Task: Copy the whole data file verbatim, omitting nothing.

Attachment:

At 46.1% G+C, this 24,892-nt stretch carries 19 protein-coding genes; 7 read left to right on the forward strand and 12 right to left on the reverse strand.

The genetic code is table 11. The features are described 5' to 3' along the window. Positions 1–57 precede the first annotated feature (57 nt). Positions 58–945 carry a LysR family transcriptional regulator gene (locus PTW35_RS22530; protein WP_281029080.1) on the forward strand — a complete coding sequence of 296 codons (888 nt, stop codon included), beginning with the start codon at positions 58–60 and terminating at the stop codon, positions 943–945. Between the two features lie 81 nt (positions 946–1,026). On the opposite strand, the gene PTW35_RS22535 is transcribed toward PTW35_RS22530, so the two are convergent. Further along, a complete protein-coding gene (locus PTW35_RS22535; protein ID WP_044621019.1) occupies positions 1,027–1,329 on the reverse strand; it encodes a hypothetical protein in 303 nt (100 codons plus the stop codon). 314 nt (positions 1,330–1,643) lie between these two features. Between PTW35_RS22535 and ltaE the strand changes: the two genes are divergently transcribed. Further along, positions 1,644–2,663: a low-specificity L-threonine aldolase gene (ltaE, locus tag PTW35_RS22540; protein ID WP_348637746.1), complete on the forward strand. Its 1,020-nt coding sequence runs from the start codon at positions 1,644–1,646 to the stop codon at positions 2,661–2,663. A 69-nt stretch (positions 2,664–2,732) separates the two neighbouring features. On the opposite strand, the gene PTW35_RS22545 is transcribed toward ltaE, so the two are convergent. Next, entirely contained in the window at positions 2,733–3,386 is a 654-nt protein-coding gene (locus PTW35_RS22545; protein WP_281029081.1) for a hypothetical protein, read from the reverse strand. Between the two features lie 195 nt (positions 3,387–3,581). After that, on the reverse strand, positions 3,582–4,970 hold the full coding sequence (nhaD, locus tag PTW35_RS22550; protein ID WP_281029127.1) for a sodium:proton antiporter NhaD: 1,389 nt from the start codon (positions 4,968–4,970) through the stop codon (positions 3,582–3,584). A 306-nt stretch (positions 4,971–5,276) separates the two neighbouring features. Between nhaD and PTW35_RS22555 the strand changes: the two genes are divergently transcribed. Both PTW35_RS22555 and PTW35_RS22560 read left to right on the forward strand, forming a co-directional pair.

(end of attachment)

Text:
At 46.1% G+C, this 24,892-nt stretch carries 19 protein-coding genes; 7 read left to right on the forward strand and 12 right to left on the reverse strand.

The genetic code is table 11. The features are described 5' to 3' along the window. Positions 1–57 precede the first annotated feature (57 nt). Positions 58–945 carry a LysR family transcriptional regulator gene (locus PTW35_RS22530; protein WP_281029080.1) on the forward strand — a complete coding sequence of 296 codons (888 nt, stop codon included), beginning with the start codon at positions 58–60 and terminating at the stop codon, positions 943–945. Between the two features lie 81 nt (positions 946–1,026). On the opposite strand, the gene PTW35_RS22535 is transcribed toward PTW35_RS22530, so the two are convergent. Further along, a complete protein-coding gene (locus PTW35_RS22535; protein ID WP_044621019.1) occupies positions 1,027–1,329 on the reverse strand; it encodes a hypothetical protein in 303 nt (100 codons plus the stop codon). 314 nt (positions 1,330–1,643) lie between these two features. Between PTW35_RS22535 and ltaE the strand changes: the two genes are divergently transcribed. Further along, positions 1,644–2,663: a low-specificity L-threonine aldolase gene (ltaE, locus tag PTW35_RS22540; protein ID WP_348637746.1), complete on the forward strand. Its 1,020-nt coding sequence runs from the start codon at positions 1,644–1,646 to the stop codon at positions 2,661–2,663. A 69-nt stretch (positions 2,664–2,732) separates the two neighbouring features. On the opposite strand, the gene PTW35_RS22545 is transcribed toward ltaE, so the two are convergent. Next, entirely contained in the window at positions 2,733–3,386 is a 654-nt protein-coding gene (locus PTW35_RS22545; protein WP_281029081.1) for a hypothetical protein, read from the reverse strand. Between the two features lie 195 nt (positions 3,387–3,581). After that, on the reverse strand, positions 3,582–4,970 hold the full coding sequence (nhaD, locus tag PTW35_RS22550; protein ID WP_281029127.1) for a sodium:proton antiporter NhaD: 1,389 nt from the start codon (positions 4,968–4,970) through the stop codon (positions 3,582–3,584). A 306-nt stretch (positions 4,971–5,276) separates the two neighbouring features. Between nhaD and PTW35_RS22555 the strand changes: the two genes are divergently transcribed. Both PTW35_RS22555 and PTW35_RS22560 read left to right on the forward strand, forming a co-directional pair.